I recently watched the film “Flight of the Butterflies,” and I considered how consistent it was that I had known about the film, but I had only recently learned about Mexican conservationist Homero Gómez González. For years of my adult life, the monarch butterfly has been on the endangered species list, and though most of us know that it spends time in Mexico and that there is a UNESCO site where they reside, few of us know about conservation in Mexico or how that conflicts with the Mexican dominant narrative. There are still indigenous communities that have managed to hold onto their cultures and their languages despite massive interference because much of Mexico is largely unoccupied due to navigability and migration trends. However, because the United States is a greedy empire that destroys countries without remorse, we might just be the reason that Mexico destroys itself in our favor.
Interestingly, Gómez González came from a logging family, and was skeptical about conservation at first based on the livelihood of many generations. He studied to become and agricultural engineer, and despite the degradation of agriculture, he transformed to be dedicated to conservation and helped create a sanctuary to generate income. For a time, he was a politician, in hopes that obtaining some power might sway more people to support conservation, but he understood the the dominant narrative would not stop its quest to control nature. Thus, he directly concentrated his efforts on opposing illegal logging, which was convenient since he understood profit motivations and was more persuasive. He was joined in his efforts by Raúl Hernández Romero as they preserved the sanctuary and fought against insatiably greedy businesses. Unfortunately, both were found dead in January 2020, the supposed year of awakening for many people to the devastation of racism. It appears to be no accident that a man who protected butterflies was previously dedicated to possibly controlled destruction, but transformed into a steadfast conservationist, so much so that he was sacrificed to the dominant narrative in the end.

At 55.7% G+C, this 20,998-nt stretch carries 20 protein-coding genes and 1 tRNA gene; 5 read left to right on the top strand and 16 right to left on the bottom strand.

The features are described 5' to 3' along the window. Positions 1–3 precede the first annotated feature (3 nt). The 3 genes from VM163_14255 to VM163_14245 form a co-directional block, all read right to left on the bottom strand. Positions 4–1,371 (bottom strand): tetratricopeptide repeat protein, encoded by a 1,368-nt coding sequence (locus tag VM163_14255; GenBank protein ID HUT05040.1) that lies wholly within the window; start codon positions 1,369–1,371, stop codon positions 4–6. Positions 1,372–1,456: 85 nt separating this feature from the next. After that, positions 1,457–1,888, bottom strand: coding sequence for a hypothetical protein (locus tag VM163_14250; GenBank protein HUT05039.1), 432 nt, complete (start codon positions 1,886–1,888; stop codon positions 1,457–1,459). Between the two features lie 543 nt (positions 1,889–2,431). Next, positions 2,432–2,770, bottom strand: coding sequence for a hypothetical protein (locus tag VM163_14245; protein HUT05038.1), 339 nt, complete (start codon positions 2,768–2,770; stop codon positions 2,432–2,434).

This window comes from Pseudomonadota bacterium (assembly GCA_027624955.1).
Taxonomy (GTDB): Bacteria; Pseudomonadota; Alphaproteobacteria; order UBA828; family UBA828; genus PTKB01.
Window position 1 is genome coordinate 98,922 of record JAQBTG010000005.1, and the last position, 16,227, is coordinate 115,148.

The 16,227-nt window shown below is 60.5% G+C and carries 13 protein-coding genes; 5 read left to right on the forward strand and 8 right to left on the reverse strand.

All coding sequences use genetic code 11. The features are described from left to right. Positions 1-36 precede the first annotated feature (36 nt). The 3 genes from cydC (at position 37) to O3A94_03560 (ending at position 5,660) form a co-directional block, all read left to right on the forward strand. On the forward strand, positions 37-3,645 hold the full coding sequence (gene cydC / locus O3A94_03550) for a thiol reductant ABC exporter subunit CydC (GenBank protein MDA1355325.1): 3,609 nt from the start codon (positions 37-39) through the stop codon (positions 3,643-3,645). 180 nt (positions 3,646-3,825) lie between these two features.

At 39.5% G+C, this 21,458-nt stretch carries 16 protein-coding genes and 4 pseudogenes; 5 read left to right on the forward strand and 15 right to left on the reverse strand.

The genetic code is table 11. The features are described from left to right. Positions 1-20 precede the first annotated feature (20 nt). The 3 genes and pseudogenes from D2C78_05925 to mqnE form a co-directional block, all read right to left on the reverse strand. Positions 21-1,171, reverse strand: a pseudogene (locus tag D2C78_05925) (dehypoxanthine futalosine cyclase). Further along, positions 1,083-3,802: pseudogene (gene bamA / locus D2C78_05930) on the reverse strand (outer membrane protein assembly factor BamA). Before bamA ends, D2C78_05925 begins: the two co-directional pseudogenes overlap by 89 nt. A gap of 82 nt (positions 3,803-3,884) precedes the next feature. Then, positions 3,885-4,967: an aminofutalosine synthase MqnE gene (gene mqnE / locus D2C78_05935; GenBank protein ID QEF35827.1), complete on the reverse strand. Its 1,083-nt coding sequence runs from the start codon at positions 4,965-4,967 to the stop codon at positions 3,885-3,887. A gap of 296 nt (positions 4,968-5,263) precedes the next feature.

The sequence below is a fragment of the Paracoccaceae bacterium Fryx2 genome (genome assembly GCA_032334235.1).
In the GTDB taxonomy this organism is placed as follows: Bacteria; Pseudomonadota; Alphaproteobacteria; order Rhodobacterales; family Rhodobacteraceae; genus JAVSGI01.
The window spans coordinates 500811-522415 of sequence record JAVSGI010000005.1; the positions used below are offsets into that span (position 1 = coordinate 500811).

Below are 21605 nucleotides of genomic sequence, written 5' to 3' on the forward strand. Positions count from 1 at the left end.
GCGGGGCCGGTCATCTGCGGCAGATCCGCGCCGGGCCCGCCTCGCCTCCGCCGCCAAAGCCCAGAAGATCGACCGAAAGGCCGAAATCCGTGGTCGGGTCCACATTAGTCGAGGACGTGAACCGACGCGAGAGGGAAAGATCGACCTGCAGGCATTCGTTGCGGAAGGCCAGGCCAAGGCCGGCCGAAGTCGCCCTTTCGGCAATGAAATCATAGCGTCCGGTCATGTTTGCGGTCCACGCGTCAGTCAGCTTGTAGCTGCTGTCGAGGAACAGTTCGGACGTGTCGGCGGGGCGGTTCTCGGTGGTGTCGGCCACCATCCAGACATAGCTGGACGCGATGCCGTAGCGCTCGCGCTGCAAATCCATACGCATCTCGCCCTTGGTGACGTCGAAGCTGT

One crucial part of the Mexican dominant narrative is that when people from imperial countries like the United States want to migrate, the Mexican government has been wildly receptive due to the North American Free Trade Agreement. In addition to our entitled depletion of many of their natural resources, we have also given ourselves nonstop permission to recreate life in the United States in Mexico, even when Mexico thwarts our efforts. Thus, we demand the right to have suburbs, malls, and countless chains take over a nation which we had already disrupted due to our entitlement to virtually free labor. Embracing conservation in Mexico would mean that we would have to stop inviting ourselves to carry our pointedly obnoxious lifestyle to another country so that there might be a chance not to destroy the habitat of beings we claim to cherish.
* Image taken by Tomás Castelazo